dsc05619-2So far, despite his unusual background — Jinjja was rescued from a farm in South Korea where dogs were being raised for slaughter — he has gotten along with every dog he has met, from the flirtatious basset hound who lives across the street to rambunctious poodle (one of five) who live next door.

We haven’t tried a real dog park yet, but I think he is ready for that. (And I almost am.)

Leinbach Park is semi dog friendly. Leashed dogs are allowed in the park. But dogs, leashed or unleashed, are not allowed on the hiking trail.

“Dogs are not allowed on the sandstone walking trail at any time. The reason should be obvious,” the city’s director of Parks and Recreation told the local paper a couple of years ago.

(Sorry, but the reason isn’t obvious to me.)

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Still, we mostly heeded the warning, staying to the side of the path as much as possible, Jinjja sniffing for squirrels and Roscoe barking without provocation, which he’s prone to doing.

It wasn’t until we stopped walking and took a seat on a bench that, for no apparent reason, there were snarls and growls exchanged, followed by another brief confrontation. There was no real contact, and they seemed to make up afterwards.

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Ace (my previous dog) and Roscoe never became the best of friends. They reached a certain detente after a confrontation that also seemed to have erupted out of nowhere, and left both a little bloody.

On the way back to our cars Jinjja and Roscoe got along fine. I was a little worried about getting him back in my Jeep. I was advised by shelter he came from that it wasn’t a good idea to try to move his body or pick him up. Even though he has almost totally let down his defenses with me, I still haven’t tried to lift him up yet.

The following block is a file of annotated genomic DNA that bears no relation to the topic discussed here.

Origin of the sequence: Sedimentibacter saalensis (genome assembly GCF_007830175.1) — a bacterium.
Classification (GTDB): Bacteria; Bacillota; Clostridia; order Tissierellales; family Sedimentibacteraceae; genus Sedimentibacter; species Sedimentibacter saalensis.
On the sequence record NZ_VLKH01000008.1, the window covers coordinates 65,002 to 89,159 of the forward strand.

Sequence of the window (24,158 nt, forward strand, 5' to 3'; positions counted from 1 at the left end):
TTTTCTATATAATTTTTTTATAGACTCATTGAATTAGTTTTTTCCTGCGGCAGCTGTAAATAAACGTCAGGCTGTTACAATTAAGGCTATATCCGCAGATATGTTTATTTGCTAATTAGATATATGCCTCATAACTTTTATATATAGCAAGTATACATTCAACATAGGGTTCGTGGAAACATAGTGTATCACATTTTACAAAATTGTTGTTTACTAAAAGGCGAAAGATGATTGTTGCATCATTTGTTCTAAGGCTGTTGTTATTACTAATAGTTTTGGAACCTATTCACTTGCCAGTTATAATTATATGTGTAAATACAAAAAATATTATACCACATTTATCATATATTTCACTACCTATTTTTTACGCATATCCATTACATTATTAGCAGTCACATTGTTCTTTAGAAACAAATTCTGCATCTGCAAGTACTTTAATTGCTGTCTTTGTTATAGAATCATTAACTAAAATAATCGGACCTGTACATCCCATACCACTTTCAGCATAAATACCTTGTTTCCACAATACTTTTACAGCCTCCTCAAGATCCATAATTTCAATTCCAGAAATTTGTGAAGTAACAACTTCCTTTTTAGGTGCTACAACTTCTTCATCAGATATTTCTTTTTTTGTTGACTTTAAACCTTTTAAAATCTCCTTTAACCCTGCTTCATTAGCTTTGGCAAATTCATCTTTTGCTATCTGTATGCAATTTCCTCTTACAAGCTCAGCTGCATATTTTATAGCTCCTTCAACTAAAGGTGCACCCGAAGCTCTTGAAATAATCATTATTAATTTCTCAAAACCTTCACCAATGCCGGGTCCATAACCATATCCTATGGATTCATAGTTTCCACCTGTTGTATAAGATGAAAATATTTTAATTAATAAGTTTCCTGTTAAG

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Instead, to get him loaded, I used an ottoman from my living room, which my mother passed on to me. It has a cushion that was embroidered by a great aunt we all called “Tan.” When I back my car up to curb, the ottoman, along with a dangled piece of bologna, makes it easy for Jinjja to step up and jump in.

This was our first time without a curb. He hesitated a bit, but on the third try, just as the bologna ran out, he went for it, back paws getting a good grip on the carpet-like embroidery, and made it.

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I’ve been leaving the footstool in my car, until I buy some kind of sturdy box to replace it.

(That will probably be about the time he realizes he doesn’t even need it.)

I still have Ace’s old ramp, but it’s pretty cumbersome, and Jinjja might resist climbing up it even more than he has jumping in.

Once Jinjja masters the leap into the back seat — with or without a step up — the footstool will return to the inside of the house, and I will continue to prop my own feet up on it, even if it is a work of art.

“No feet on the footstool” would be a stupid rule, much like “no dogs on the trail.”

tanTan, whose real name was Kathleen Hall, was a teacher for many years and later a principal. There’s a school nearby that is named after her. She died in 1983. But I’m guessing what she shared with students lives on in them, their children and their children’s children.

The same can be said of her embroidered footstool, which is helping a South Korean dog who had no future hop into a car and see a little more of the world.

It’s one of those gifts that keep on giving.